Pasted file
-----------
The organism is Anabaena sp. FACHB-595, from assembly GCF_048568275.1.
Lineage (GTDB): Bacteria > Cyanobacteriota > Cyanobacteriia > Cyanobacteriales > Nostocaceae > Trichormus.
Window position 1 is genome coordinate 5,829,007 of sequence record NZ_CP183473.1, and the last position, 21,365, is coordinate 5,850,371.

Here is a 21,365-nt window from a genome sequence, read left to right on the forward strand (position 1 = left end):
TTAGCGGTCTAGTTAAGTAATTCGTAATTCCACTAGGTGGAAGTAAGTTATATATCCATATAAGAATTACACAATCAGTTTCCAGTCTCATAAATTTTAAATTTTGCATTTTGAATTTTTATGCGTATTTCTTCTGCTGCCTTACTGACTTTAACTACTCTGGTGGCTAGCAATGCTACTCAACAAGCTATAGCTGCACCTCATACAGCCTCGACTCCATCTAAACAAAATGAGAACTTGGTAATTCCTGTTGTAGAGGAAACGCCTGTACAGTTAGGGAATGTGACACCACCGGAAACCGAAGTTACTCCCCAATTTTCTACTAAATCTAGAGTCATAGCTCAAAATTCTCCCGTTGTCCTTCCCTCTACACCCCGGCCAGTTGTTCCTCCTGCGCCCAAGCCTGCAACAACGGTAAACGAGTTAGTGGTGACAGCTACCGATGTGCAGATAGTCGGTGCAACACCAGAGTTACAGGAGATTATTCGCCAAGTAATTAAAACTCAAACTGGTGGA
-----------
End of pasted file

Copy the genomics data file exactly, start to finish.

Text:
The organism is Anabaena sp. FACHB-595, from assembly GCF_048568275.1.
Lineage (GTDB): Bacteria > Cyanobacteriota > Cyanobacteriia > Cyanobacteriales > Nostocaceae > Trichormus.
Window position 1 is genome coordinate 5,829,007 of sequence record NZ_CP183473.1, and the last position, 21,365, is coordinate 5,850,371.

Here is a 21,365-nt window from a genome sequence, read left to right on the forward strand (position 1 = left end):
TTAGCGGTCTAGTTAAGTAATTCGTAATTCCACTAGGTGGAAGTAAGTTATATATCCATATAAGAATTACACAATCAGTTTCCAGTCTCATAAATTTTAAATTTTGCATTTTGAATTTTTATGCGTATTTCTTCTGCTGCCTTACTGACTTTAACTACTCTGGTGGCTAGCAATGCTACTCAACAAGCTATAGCTGCACCTCATACAGCCTCGACTCCATCTAAACAAAATGAGAACTTGGTAATTCCTGTTGTAGAGGAAACGCCTGTACAGTTAGGGAATGTGACACCACCGGAAACCGAAGTTACTCCCCAATTTTCTACTAAATCTAGAGTCATAGCTCAAAATTCTCCCGTTGTCCTTCCCTCTACACCCCGGCCAGTTGTTCCTCCTGCGCCCAAGCCTGCAACAACGGTAAACGAGTTAGTGGTGACAGCTACCGATGTGCAGATAGTCGGTGCAACACCAGAGTTACAGGAGATTATTCGCCAAGTAATTAAAACTCAAACTGGTGGA